What I witnessed in Atlanta, and what we are seeing today in Albany, is a failure of imagination. My students were so locked into their current circumstances that they couldn’t imagine things being different in a different place and time.

For them, to believe that Christians could condone the Holocaust was (to quote from the Albany superintendent) an “illogical leap.” But Christians did condone the Holocaust. How can students learn that without digging into the primary materials? And how better to wrestle with those primary materials than by constructing a persuasive essay built upon them?

If I were teaching at Albany High School I might have worded this assignment a little differently. But it's a terrific assignment, and one that should be used at more high schools across the country. To far too many American youth, the Holocaust is an echo of an echo. Assignments like this bring it alive in all its horrors.

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But students aren't the only victims of the failure of imagination we are now witnessing among Albany school officials and Jewish leaders. The teacher is a victim, too. And so are public school teachers across the country who are being told via this fiasco not to be creative as teachers, not to challenge their students to think in new ways.

If this teacher is fired, I will invite him or her to Boston University, where I now teach, to explain what he or she was trying to accomplish in challenging students with this assignment. And I will give the same assignment to my college students. I think it will do them some good.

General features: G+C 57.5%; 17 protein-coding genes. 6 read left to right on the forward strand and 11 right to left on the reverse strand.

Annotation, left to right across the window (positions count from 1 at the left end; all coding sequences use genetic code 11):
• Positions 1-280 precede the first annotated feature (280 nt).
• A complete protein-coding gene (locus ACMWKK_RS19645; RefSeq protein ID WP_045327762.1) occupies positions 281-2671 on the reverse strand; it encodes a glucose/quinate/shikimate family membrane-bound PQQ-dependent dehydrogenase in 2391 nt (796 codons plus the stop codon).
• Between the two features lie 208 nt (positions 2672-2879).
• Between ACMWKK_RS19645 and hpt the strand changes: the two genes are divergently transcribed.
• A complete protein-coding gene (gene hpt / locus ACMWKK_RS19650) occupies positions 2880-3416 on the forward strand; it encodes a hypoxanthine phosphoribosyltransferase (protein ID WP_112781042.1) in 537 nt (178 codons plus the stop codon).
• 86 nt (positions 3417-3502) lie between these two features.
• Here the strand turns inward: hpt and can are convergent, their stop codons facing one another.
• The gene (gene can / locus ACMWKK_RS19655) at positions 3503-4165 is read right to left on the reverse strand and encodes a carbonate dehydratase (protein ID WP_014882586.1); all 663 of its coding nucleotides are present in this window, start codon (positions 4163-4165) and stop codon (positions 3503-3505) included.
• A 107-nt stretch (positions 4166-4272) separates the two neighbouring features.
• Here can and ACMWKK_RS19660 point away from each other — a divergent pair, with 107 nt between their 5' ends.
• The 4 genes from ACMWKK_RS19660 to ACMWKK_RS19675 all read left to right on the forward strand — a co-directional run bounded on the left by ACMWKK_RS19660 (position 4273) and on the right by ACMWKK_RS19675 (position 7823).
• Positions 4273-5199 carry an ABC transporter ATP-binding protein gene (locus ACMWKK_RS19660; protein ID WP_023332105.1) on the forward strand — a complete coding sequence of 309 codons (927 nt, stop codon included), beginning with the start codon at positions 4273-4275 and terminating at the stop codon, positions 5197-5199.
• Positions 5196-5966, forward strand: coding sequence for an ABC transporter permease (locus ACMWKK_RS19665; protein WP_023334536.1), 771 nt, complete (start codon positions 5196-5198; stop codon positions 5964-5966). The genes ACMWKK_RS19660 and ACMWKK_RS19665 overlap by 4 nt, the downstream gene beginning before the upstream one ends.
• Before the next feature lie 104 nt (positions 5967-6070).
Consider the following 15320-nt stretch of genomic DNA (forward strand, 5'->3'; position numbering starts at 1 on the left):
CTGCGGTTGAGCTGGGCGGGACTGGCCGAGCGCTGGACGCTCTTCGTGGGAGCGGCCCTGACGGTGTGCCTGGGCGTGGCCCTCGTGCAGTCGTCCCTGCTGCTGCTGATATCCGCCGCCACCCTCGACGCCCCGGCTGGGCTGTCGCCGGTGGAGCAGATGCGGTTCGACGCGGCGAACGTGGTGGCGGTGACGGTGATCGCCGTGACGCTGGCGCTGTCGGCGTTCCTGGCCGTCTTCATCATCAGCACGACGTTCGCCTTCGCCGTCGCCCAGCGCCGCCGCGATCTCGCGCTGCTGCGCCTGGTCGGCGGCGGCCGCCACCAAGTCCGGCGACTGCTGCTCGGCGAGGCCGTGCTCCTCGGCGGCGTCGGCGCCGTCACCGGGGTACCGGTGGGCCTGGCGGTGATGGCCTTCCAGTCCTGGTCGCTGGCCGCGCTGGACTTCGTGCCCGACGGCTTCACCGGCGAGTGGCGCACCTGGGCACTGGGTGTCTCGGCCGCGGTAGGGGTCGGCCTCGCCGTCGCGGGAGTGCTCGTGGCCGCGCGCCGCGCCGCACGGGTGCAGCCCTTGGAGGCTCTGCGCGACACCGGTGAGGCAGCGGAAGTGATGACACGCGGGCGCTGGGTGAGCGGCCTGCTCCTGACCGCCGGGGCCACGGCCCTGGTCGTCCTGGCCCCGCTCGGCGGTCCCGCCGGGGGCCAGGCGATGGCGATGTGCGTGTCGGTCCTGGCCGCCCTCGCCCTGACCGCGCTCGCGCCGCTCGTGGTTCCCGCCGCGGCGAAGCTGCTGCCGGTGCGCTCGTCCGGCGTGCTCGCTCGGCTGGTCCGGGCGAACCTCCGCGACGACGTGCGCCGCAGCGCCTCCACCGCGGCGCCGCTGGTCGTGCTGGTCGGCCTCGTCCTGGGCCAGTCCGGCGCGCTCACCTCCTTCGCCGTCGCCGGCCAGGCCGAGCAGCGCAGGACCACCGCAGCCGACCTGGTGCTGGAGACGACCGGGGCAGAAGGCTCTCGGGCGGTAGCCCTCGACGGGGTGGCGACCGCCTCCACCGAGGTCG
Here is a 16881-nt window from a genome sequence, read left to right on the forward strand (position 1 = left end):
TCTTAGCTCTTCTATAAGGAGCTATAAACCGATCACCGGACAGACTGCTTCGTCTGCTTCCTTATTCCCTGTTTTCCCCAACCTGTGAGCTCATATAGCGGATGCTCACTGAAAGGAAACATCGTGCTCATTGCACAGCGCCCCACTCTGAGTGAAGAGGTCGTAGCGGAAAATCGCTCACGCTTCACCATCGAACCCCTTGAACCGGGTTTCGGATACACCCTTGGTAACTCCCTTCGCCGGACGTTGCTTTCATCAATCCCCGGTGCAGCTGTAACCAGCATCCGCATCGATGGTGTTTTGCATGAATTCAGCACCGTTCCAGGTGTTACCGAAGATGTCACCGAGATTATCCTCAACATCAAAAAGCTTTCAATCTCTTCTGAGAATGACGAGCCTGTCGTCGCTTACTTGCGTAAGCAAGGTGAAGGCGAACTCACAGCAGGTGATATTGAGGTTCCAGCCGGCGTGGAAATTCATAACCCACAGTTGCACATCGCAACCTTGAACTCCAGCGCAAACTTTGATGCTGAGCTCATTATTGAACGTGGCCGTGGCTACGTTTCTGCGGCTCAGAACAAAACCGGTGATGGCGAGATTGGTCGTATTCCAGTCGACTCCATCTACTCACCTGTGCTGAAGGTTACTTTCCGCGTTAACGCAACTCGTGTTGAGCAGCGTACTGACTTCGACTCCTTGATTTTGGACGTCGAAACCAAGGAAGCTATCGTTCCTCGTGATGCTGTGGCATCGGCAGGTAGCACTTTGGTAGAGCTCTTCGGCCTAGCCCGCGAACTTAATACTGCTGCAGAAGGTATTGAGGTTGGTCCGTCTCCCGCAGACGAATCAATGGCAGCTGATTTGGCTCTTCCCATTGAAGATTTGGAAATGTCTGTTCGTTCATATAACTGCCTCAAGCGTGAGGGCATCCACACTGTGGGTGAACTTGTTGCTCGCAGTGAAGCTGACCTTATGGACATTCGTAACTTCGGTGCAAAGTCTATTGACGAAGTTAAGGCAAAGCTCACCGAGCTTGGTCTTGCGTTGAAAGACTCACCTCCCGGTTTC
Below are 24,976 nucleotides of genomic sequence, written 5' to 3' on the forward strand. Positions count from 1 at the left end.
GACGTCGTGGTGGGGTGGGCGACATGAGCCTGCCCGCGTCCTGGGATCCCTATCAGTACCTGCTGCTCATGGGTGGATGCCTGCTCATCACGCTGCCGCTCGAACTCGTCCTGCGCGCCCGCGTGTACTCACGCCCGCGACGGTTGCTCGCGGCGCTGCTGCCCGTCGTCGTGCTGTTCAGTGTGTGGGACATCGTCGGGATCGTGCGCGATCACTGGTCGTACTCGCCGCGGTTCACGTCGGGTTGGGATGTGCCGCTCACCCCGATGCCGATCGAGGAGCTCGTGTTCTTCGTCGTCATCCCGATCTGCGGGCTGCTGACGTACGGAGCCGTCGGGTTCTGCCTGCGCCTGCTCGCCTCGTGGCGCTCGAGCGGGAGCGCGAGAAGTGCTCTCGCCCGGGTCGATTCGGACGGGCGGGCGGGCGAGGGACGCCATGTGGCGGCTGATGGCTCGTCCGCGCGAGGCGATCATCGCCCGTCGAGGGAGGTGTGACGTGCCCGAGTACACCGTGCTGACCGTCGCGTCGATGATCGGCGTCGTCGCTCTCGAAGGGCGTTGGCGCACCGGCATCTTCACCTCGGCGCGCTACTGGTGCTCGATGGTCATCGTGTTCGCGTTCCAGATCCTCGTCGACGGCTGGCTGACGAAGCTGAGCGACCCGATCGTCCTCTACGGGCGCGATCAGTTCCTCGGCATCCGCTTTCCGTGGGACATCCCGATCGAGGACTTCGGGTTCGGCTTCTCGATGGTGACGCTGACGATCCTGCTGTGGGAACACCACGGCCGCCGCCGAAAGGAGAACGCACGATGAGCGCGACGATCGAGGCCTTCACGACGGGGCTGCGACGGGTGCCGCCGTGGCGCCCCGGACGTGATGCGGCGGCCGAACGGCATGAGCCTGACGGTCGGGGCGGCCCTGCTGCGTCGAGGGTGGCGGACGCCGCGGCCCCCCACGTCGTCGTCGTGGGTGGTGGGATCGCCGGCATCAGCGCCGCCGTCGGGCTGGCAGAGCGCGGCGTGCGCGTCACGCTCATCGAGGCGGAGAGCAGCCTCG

The opinions expressed in this commentary are solely those of Stephen Prothero.

- CNN Belief Blog contributor

Filed under: Culture wars • Education • Holocaust • Judaism • New York • Prejudice • United States

soundoff (1,829 Responses)
  1. Orville

    The assignment given to his/her students is provocative no doubt...and on the surface it does seem to be in appropriate. However, in the right hands and couched in certain ways this assignment could be a true learning experience....But, there is so much missing information for anyone to go beyond a knee-jerk reaction when trying to judge the value and worthiness of this assignment. IMO, before anyone can arrive at a constructive conclusion they should want to know at least the following: 1) what were the goals and objectives of the lesson. I2) how will the teacher connect the lesson to today making it relevant for his/her students? 3) what was the introduction to this lesson? 4) What kind of dialogue took place as a part of the introduction to this assignment?; 4) How was the teacher planning to help his/her students process the information learned? 5) How was he/she going to conclude the unit/lesson? 6) What was going to be used as an assessment tool to determine if the goals and objectives of the lesson were met? 7) What are the students supposed to do with this new information? In other words,how were the students to act on the new information?..this is only just the beginning of an analysis

    I doubt if this lesson was a smart decision by the teacher for many reasons. First, teachers are always in a hurry and often times only touch on the superficial elements of a lesson. This in large part is due to the magnitude of their job and the state curricular requirements that so much material be addressed each academic year. So I doubt that there would be sufficient time allocated for this topic. Second, there are only a handful of teachers who are truly capable of having a dialogue that helps students process correctly the tangental issues related to such a complicated and emotionally charged topic. And third, It is the rare teacher who is flexible enough in their planning to be willing and able to adjust the duration of a lesson which allows more time to gain a better understanding. ...So much information is missing!

    April 15, 2013 at 6:57 pm |
    • Hamsa

      Wow...way to ramble on aimlessly. Wrong is wrong,simple as that.

      April 15, 2013 at 7:01 pm |
    • Elroy

      Seems that "Hamsa" took one too many "simple" pills today.

      April 15, 2013 at 7:16 pm |
  2. Charlie White